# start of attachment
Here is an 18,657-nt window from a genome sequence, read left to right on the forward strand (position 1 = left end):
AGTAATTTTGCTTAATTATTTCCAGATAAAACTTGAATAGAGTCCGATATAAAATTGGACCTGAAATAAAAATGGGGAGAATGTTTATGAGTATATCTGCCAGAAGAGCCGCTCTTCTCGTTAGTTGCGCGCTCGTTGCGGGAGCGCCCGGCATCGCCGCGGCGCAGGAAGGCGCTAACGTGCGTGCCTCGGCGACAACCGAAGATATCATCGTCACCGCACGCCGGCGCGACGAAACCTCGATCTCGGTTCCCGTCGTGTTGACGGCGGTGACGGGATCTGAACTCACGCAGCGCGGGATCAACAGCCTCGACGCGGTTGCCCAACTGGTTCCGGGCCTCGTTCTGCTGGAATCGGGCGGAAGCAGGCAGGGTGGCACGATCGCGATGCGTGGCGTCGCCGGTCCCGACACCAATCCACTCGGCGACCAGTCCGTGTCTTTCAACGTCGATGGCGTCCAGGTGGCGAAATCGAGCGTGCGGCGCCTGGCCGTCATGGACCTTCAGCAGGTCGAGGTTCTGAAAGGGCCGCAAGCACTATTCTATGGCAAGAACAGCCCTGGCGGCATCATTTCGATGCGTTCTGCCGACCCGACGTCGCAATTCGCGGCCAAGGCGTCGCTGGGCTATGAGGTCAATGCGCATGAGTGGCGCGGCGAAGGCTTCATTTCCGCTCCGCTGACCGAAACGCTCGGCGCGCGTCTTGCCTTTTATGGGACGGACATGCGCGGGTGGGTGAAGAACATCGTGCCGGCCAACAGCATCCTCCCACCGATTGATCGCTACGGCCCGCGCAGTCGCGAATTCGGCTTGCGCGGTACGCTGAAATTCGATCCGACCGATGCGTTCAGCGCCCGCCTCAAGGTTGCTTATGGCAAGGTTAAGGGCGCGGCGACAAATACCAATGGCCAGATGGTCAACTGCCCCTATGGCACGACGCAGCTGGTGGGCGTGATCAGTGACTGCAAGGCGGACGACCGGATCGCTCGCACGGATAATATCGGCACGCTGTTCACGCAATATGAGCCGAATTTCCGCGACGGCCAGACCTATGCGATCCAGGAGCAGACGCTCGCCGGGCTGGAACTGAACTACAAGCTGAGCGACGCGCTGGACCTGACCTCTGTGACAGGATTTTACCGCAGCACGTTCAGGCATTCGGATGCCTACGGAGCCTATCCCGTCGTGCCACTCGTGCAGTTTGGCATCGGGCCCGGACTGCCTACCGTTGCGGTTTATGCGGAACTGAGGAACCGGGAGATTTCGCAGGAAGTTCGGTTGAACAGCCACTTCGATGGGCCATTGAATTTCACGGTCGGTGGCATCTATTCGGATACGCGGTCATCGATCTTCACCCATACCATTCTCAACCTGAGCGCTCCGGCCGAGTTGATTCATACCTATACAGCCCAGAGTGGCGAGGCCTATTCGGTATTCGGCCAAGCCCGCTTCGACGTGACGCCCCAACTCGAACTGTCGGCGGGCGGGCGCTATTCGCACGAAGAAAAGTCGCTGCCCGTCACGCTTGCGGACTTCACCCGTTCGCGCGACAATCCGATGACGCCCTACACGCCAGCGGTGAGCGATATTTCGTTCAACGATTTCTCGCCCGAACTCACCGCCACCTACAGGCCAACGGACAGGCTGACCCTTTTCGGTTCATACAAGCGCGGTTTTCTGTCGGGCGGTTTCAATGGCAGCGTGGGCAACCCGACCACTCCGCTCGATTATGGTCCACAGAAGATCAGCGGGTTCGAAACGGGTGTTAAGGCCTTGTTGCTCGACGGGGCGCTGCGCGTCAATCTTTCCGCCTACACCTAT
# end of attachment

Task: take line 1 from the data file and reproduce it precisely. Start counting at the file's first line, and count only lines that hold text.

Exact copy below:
Here is an 18,657-nt window from a genome sequence, read left to right on the forward strand (position 1 = left end):